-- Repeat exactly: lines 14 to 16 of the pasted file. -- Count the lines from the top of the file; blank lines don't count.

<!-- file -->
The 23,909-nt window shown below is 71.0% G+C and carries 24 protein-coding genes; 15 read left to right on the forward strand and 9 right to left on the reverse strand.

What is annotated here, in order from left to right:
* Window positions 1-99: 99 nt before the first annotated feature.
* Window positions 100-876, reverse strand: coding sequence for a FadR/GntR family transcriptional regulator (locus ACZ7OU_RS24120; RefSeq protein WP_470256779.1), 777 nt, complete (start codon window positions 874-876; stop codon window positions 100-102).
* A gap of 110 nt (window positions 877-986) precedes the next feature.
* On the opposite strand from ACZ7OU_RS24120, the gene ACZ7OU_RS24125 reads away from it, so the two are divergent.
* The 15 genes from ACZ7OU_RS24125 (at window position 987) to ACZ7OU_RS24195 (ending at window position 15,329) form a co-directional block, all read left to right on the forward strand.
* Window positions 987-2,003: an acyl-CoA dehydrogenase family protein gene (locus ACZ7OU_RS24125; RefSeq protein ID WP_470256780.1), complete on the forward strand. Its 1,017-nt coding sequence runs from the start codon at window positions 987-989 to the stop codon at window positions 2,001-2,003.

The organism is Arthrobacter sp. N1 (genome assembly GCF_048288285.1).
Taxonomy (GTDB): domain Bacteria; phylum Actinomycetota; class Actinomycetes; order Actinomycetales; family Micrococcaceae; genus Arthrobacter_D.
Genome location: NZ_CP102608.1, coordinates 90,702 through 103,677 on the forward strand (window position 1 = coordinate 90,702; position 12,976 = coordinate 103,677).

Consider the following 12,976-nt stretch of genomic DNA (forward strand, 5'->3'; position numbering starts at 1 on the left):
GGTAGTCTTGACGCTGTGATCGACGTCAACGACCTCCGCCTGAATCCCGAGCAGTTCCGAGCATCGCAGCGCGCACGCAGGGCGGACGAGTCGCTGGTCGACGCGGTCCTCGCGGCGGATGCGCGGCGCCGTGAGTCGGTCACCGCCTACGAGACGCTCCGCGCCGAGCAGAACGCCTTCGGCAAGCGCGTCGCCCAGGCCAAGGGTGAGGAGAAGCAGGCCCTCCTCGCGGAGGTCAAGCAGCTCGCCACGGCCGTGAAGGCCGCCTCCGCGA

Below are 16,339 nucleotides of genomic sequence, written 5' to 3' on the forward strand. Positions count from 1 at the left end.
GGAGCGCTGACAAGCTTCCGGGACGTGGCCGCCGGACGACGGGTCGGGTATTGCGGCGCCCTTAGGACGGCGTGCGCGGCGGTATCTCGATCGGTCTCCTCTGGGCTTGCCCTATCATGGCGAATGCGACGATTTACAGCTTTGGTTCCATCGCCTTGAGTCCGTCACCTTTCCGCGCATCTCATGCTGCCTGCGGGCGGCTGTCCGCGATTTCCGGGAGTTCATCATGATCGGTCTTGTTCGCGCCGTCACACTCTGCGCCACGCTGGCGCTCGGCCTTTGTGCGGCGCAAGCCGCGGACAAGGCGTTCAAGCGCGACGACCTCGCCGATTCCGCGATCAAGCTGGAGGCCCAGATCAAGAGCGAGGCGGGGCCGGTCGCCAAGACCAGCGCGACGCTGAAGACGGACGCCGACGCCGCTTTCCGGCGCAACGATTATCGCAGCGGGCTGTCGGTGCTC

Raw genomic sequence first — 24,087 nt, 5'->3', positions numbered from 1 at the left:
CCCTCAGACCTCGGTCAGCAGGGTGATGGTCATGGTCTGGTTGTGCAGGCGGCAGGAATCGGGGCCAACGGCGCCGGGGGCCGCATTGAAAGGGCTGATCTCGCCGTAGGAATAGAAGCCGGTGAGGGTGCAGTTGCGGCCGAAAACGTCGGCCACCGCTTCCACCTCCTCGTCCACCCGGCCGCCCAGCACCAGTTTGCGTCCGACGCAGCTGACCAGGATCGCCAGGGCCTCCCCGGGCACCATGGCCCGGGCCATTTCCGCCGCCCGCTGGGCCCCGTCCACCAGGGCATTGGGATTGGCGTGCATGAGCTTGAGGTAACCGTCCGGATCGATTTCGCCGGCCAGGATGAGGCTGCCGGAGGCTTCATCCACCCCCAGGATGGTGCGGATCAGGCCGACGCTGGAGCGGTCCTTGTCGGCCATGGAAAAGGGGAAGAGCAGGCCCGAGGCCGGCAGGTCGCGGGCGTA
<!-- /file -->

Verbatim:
Below are 16,339 nucleotides of genomic sequence, written 5' to 3' on the forward strand. Positions count from 1 at the left end.
GGAGCGCTGACAAGCTTCCGGGACGTGGCCGCCGGACGACGGGTCGGGTATTGCGGCGCCCTTAGGACGGCGTGCGCGGCGGTATCTCGATCGGTCTCCTCTGGGCTTGCCCTATCATGGCGAATGCGACGATTTACAGCTTTGGTTCCATCGCCTTGAGTCCGTCACCTTTCCGCGCATCTCATGCTGCCTGCGGGCGGCTGTCCGCGATTTCCGGGAGTTCATCATGATCGGTCTTGTTCGCGCCGTCACACTCTGCGCCACGCTGGCGCTCGGCCTTTGTGCGGCGCAAGCCGCGGACAAGGCGTTCAAGCGCGACGACCTCGCCGATTCCGCGATCAAGCTGGAGGCCCAGATCAAGAGCGAGGCGGGGCCGGTCGCCAAGACCAGCGCGACGCTGAAGACGGACGCCGACGCCGCTTTCCGGCGCAACGATTATCGCAGCGGGCTGTCGGTGCTC

Raw genomic sequence first — 24,087 nt, 5'->3', positions numbered from 1 at the left: